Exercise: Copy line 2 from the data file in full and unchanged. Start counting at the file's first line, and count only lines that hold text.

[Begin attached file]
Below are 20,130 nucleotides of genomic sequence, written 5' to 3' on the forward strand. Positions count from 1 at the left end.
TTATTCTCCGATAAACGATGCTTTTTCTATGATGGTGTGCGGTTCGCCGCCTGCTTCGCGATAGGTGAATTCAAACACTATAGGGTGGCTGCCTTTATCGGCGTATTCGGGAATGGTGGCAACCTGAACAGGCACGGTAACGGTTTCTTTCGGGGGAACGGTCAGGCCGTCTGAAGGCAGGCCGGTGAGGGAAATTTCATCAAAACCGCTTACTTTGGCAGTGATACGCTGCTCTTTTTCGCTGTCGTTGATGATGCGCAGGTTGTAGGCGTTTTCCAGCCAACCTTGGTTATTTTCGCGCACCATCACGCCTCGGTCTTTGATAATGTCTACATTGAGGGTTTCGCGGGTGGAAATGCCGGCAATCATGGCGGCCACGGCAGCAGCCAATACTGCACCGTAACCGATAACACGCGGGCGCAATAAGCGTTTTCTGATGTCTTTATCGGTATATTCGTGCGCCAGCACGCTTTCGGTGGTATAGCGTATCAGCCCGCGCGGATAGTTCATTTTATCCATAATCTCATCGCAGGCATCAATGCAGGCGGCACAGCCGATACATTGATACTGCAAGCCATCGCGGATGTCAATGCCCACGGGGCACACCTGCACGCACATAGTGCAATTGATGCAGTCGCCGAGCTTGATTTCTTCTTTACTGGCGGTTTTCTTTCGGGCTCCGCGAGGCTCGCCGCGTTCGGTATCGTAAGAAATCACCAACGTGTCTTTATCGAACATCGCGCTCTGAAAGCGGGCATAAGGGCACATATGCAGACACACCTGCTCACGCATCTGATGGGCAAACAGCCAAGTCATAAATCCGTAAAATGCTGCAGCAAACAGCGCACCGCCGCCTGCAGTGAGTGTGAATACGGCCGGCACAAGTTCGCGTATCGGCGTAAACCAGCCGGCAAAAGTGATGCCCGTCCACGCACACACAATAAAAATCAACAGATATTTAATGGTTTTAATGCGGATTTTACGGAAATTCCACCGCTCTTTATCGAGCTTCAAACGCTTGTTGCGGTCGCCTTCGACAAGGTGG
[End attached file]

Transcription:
TTATTCTCCGATAAACGATGCTTTTTCTATGATGGTGTGCGGTTCGCCGCCTGCTTCGCGATAGGTGAATTCAAACACTATAGGGTGGCTGCCTTTATCGGCGTATTCGGGAATGGTGGCAACCTGAACAGGCACGGTAACGGTTTCTTTCGGGGGAACGGTCAGGCCGTCTGAAGGCAGGCCGGTGAGGGAAATTTCATCAAAACCGCTTACTTTGGCAGTGATACGCTGCTCTTTTTCGCTGTCGTTGATGATGCGCAGGTTGTAGGCGTTTTCCAGCCAACCTTGGTTATTTTCGCGCACCATCACGCCTCGGTCTTTGATAATGTCTACATTGAGGGTTTCGCGGGTGGAAATGCCGGCAATCATGGCGGCCACGGCAGCAGCCAATACTGCACCGTAACCGATAACACGCGGGCGCAATAAGCGTTTTCTGATGTCTTTATCGGTATATTCGTGCGCCAGCACGCTTTCGGTGGTATAGCGTATCAGCCCGCGCGGATAGTTCATTTTATCCATAATCTCATCGCAGGCATCAATGCAGGCGGCACAGCCGATACATTGATACTGCAAGCCATCGCGGATGTCAATGCCCACGGGGCACACCTGCACGCACATAGTGCAATTGATGCAGTCGCCGAGCTTGATTTCTTCTTTACTGGCGGTTTTCTTTCGGGCTCCGCGAGGCTCGCCGCGTTCGGTATCGTAAGAAATCACCAACGTGTCTTTATCGAACATCGCGCTCTGAAAGCGGGCATAAGGGCACATATGCAGACACACCTGCTCACGCATCTGATGGGCAAACAGCCAAGTCATAAATCCGTAAAATGCTGCAGCAAACAGCGCACCGCCGCCTGCAGTGAGTGTGAATACGGCCGGCACAAGTTCGCGTATCGGCGTAAACCAGCCGGCAAAAGTGATGCCCGTCCACGCACACACAATAAAAATCAACAGATATTTAATGGTTTTAATGCGGATTTTACGGAAATTCCACCGCTCTTTATCGAGCTTCAAACGCTTGTTGCGGTCGCCTTCGACAAGGTGG